Tokyo Sexwale would explore the possibility of national team shirt sponsorship if elected as FIFA President ©Getty Images

Shirt sponsorship of national teams could become a reality if South Africa’s Tokyo Sexwale wins the FIFA Presidency.

A 14-page manifesto distributed by the former anti-apartheid political activist turned mining tycoon includes a pledge to “seriously explore the possibility of having the national jersey…bearing the logo of the main sponsor”.

He goes on: “There is space there for much value worth millions of dollars which will be destined directly into FAs’ coffers!”

In a canny document which offers much to the 209 National Associations that comprise the electorate for next February’s contest while seeking to highlight its author’s extensive management expertise in football, politics and business, much is left vague.

For example, in calling for a stronger development support and financial assistance programme for “less well-to-do” FAs, Sexwale pledges a “prudent distribution of funds to FAs will be done in an equitable and responsible manner” while “maintaining adequate cash reserves to maintain FIFA as a going concern”.

But he does not quantify either the distribution of funds or the size of cash reserves he regards as “adequate”.

For example, he proposes - as I suspect will several candidates - that the World Cup be expanded “above the current 32 teams”, without saying to how many.

Similarly, listing the number of National Associations, World Cup slots and Executive Committee members for each Confederation, he argues that FIFA needs to “take a hard look, with sensitivity, at these imbalances”, without saying what he would regard as fair.

Tokyo Sexwale wants to improve the ratio of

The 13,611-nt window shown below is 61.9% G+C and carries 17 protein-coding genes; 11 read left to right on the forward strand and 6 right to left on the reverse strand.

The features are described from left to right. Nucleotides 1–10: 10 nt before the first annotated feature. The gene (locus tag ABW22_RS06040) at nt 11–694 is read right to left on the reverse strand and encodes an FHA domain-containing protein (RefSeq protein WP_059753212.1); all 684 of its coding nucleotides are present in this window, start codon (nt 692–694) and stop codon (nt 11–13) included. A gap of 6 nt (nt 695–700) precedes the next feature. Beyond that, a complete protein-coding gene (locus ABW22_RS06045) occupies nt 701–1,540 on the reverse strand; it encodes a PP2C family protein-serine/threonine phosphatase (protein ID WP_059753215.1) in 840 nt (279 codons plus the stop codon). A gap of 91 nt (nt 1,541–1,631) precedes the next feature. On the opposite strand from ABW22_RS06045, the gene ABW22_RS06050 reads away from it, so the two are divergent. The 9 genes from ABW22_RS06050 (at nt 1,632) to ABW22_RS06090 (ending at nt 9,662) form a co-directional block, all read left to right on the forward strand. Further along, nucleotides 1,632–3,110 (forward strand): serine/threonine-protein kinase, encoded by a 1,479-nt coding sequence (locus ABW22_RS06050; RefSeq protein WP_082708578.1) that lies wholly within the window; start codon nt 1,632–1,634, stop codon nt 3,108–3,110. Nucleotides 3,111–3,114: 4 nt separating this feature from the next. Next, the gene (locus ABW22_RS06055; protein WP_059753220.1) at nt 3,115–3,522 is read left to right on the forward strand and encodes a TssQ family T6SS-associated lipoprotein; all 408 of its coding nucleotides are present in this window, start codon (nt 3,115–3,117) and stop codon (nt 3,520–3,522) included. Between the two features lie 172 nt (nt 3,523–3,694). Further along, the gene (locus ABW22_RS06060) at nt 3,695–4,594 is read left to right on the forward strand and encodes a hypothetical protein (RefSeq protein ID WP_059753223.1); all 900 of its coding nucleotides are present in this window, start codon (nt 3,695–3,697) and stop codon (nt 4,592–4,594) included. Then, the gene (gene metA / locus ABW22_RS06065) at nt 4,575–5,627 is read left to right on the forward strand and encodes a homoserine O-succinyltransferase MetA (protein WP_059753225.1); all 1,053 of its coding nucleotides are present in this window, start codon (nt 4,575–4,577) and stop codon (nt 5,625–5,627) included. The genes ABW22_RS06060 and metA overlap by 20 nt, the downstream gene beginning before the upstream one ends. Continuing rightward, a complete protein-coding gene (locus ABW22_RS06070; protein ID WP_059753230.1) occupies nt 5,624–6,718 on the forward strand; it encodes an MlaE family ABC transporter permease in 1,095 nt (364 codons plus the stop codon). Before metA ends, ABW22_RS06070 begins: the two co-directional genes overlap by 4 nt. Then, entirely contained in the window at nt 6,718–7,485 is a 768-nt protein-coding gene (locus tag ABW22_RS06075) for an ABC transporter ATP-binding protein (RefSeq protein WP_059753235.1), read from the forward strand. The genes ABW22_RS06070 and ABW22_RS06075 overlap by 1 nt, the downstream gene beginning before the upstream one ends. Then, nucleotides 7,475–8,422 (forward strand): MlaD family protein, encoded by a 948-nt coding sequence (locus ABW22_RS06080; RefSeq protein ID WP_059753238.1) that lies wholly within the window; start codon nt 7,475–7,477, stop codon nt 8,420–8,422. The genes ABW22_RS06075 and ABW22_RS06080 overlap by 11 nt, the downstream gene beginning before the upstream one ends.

Tokyo Sexwale wants to improve the ratio of "brown patches to green pitches" ©Getty Images

For example, in a short section on Confederations, he pledges that the FIFA Executive Committee “shall review the financial situation to ensure that there is a much fairer distribution of funds, so that each Confederation can exercise greater financial independence”, but once again offers no specifics.

He is clear – in common with many others inside and outside the governing body - in urging what he terms “enhanced democratisation”: direct election of all FIFA Executive Committee members at the FIFA Congress, and not via Confederations.

The 62-year-old wants to set up two new bodies – an 11-strong (geddit?) FIFA Independent International Advisory Board, comprising “respected eminent persons from various walks of life including football” and meeting once a year, and a Sponsors’ Forum.

He also proposes elevating FIFA’s Anti-Racism Task Force to standing committee status, “with myself as the President being an ex-officio member”.

While pledging a “special emphasis” on his own continent of Africa, he manages to make specific mention of much of the globe in discussing possible future enhanced development spending.

China and India “will receive more attention”; “everything shall be done” to ensure growth in Europe because “there are disadvantaged areas in Europe far away from the glare of cameras at centres such as Wembley”; the “greatest area of need” is in the developing world – “Oceania, parts of CONCACAF (North and Central America and the Caribbean), parts of Asia and parts of CONMEBOL (South America)”.

There is also a particularly resonant pledge to ensure that “the ratio of brown patches to green pitches improves significantly for the better in every country”.

This because “the majority of football playing fields in the world are bare brown patches versus lush green pitches”.

Based on this election pitch, I would hazard that Sexwale does not expect many votes from Western Europe, but is battling on most other fronts.

“For FIFA to be truly seen as global, its President should come from a different continent from time to time,” he observes, in a statement that could be endorsed by some of his rivals, notably Bahrain’s Shaikh Salman bin Ibrahim Al Khalifa.

Sexwale’s other three rivals in the February 26 election at present are Prince Ali Bin Al Hussein of Jordan, Jérôme Champagne of France and Gianni Infantino of Switzerland.  

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